From earliest days the movies have been screening history, and if one saw enough movies, one learned quite a lot of simpleminded history. Thanks to A Tale of Two Cities, The Scarlet Pimpernel , and Marie Antoinette , my generation of prepubescents understood at the deepest level the roots—the flowers too of the French Revolution. Unlike Dickens’s readers, we knew what the principals looked and sounded like. We had been there with them.
In retrospect it is curious how much history was screened in those days. Today Europe still does stately tributes to the Renaissance, usually for television; otherwise today’s films are stories of him and her and now, not to mention daydreams of unlimited shopping with credit cards. Fortunately, with time, even the most contemporary movie undergoes metamorphosis, becomes history as we get to see real life as it was when the film was made, true history glimpsed through the window of a then-new, now-vintage, car.
My first and most vivid moviegoing phase was from 1932 to 1939—from seven to fourteen. Films watched before puberty are still the most vivid. A Midsummer Night’s Dream, The Mummy, Roman Scandals, The Last Days of Pompeii . Ancient Egypt, Classical Rome, Shakespeare when he was still in thrall to that most magical of poets, Ovid.
Although Roman Scandals was a comedy, starring the vaudevillian Eddie Cantor, I was told not to see it. I now realize why the movie, which I saw anyway, had been proscribed. The year of release was 1933. The country was in an economic depression. Drought was turning to dust the heart of the country’s farmland, and at the heart of the heart of the dust bowl was my grandfather’s state of Oklahoma. So bad was the drought that many of his constituents were abandoning their farms and moving west to California. The fact that so many Oklahomans, Okies for short, were obliged to leave home was a very sore point with their senator.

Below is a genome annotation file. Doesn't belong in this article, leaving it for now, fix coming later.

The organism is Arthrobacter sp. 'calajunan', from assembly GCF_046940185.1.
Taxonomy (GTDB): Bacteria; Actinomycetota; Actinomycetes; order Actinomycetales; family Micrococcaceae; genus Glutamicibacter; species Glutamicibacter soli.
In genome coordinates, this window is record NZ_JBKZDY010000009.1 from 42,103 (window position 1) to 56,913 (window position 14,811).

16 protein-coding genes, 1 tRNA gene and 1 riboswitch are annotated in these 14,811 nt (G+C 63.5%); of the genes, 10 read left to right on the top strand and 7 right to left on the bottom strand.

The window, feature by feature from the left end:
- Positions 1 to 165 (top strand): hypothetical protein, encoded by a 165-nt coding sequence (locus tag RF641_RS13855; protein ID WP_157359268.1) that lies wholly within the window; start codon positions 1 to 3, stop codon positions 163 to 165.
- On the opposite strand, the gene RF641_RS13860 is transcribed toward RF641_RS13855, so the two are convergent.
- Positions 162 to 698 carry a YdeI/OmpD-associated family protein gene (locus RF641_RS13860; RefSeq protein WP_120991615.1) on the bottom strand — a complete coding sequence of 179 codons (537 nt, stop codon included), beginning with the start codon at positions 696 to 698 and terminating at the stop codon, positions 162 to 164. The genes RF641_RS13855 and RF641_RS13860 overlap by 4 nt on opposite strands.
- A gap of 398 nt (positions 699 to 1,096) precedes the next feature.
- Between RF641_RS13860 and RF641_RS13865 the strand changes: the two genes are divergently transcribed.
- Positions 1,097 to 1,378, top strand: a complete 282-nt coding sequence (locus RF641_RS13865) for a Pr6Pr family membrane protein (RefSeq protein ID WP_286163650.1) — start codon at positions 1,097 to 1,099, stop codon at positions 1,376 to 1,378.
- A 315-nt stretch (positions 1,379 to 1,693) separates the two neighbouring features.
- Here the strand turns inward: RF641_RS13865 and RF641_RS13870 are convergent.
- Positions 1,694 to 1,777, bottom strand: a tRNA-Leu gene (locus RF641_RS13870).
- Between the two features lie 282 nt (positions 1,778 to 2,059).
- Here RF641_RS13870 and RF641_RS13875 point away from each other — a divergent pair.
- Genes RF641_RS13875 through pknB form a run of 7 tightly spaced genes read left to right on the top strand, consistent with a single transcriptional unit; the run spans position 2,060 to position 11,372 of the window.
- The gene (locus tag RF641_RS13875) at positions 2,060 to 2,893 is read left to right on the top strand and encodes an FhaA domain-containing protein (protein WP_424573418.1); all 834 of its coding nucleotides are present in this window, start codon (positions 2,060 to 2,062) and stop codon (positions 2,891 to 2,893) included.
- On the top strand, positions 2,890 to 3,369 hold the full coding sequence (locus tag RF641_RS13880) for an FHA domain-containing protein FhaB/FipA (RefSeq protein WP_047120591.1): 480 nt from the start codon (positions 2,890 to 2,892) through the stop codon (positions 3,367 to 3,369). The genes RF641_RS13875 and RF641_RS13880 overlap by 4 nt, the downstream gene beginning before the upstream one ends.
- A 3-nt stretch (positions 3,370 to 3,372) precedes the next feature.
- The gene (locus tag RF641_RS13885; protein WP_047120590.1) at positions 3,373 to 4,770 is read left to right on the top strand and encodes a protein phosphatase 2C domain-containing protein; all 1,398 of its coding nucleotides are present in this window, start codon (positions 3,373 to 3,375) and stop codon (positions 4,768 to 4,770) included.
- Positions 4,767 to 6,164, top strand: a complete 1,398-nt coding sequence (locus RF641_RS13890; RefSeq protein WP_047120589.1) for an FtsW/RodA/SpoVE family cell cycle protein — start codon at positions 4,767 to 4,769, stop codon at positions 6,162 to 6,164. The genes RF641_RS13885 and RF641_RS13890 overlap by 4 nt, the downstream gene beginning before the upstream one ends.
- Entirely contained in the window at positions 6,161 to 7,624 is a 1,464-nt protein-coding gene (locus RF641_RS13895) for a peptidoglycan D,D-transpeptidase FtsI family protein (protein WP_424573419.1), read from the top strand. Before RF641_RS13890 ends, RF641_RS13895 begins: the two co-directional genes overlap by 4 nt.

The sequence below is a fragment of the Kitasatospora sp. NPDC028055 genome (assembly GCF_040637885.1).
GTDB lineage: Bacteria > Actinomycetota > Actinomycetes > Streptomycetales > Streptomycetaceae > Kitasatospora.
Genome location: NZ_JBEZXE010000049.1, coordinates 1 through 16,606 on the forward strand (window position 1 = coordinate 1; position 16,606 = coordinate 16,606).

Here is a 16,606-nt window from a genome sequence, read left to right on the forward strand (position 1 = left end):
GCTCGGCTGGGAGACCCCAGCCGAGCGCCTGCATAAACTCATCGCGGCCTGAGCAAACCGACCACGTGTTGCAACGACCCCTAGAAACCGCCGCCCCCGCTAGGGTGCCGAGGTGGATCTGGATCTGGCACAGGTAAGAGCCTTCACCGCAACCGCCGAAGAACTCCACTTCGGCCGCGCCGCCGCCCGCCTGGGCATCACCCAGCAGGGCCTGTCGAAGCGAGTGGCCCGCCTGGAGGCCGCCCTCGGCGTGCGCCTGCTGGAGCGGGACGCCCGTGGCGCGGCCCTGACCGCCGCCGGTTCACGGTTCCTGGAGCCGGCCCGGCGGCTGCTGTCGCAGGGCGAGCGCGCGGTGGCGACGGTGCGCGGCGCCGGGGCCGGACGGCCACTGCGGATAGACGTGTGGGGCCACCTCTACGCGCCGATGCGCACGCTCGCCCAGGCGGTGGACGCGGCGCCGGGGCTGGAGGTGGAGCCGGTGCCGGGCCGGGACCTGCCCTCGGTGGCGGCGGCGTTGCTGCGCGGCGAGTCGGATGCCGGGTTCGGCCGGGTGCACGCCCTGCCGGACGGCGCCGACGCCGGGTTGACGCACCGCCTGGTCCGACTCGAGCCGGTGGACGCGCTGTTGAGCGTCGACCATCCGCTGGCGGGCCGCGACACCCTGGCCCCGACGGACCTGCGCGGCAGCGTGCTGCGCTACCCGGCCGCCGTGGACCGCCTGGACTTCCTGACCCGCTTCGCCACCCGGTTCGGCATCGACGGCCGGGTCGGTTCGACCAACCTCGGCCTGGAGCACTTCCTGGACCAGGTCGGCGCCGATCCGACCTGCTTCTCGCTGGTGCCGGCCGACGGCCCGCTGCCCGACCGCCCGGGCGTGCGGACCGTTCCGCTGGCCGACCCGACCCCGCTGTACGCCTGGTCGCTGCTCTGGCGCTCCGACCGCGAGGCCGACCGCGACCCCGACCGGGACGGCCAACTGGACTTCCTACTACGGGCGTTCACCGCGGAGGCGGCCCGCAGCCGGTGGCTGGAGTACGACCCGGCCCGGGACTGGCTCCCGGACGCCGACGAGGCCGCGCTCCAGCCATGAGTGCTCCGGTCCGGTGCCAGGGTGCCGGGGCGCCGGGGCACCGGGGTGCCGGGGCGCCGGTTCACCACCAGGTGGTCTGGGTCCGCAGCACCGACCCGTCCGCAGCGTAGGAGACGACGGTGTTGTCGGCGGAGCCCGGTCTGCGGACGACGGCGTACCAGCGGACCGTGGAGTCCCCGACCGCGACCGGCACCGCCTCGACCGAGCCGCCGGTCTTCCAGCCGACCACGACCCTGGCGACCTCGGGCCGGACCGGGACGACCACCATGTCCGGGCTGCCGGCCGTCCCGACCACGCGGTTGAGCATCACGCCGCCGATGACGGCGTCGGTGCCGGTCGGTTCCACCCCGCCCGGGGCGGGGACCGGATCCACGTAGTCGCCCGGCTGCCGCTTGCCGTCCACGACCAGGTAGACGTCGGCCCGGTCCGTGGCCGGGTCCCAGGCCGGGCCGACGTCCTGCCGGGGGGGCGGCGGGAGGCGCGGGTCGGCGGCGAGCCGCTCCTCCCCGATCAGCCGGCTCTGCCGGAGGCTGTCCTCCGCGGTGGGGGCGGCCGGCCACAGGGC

At the beginning of Roman Scandals we see the jobless in Oklahoma. One of them is Eddie Cantor, who is knocked on the head and transported to ancient Rome, much as Dorothy was taken by whirlwind from Kansas to Oz; thus a grim Oklahoma is metamorphosed into a comic-strip Rome.
My memory of the Depression is more of talk on the radio and in the house than of actual scenes of apple selling in the street.
At the age of five I sat in the Senate gallery and watched as T. P. Gore was sworn in for a fourth term. Defeated in 1920, he had made a triumphant return in 1930. I recall the skylit pale greens of the chamber so like the aquarium in the basement of the Commerce Building. I was also very much aware of my grandfather’s enemy (and my father’s friend and former employer), the loudly menacing Franklin D. Roosevelt, with a black spot—like a dog’s—over his left eyebrow. He was always in the papers and on radio; worse, there he was in practically every newsreel, smiling balefully at us and tossing his huge head about.
Finally, in the spring of 1932, I saw at first hand history before it was screened. A thousand veterans of the First War had arrived in the capital to demand a bonus for their services in the late and, to my grandfather, unnecessary war. These veterans were known as the Bonus Army, or Boners for short. By June there were some seventeen thousand of them encamped around Washington and in deserted buildings near the Capitol. The city panicked. There was talk of a revolution, like the recent one in Russia or the one in France that I knew so well from having seen so many movies.